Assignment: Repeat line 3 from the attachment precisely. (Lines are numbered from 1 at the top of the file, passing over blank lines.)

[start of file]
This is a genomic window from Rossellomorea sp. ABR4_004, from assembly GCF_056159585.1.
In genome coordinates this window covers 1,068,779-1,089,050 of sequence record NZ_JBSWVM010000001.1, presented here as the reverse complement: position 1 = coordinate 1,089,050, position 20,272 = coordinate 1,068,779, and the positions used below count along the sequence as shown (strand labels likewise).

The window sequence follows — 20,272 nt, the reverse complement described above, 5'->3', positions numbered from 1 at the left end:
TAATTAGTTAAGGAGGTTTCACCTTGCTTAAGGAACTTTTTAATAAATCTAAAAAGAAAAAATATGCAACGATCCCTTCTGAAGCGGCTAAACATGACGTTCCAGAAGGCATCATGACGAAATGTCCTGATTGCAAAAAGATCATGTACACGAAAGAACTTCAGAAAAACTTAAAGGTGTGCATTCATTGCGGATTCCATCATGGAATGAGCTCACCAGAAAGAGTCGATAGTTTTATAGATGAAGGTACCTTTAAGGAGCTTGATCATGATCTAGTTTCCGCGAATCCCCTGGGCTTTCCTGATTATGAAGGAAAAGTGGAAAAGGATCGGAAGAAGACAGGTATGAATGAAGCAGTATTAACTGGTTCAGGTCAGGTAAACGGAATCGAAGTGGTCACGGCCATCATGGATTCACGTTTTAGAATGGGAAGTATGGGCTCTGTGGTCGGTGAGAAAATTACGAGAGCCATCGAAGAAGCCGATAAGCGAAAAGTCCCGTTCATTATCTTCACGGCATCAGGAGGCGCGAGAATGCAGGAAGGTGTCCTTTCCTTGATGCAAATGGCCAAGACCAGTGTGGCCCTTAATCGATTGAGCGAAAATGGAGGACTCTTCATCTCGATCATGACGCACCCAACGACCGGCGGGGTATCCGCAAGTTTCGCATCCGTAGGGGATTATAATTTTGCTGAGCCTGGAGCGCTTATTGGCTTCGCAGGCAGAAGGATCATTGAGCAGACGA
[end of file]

The window sequence follows — 20,272 nt, the reverse complement described above, 5'->3', positions numbered from 1 at the left end: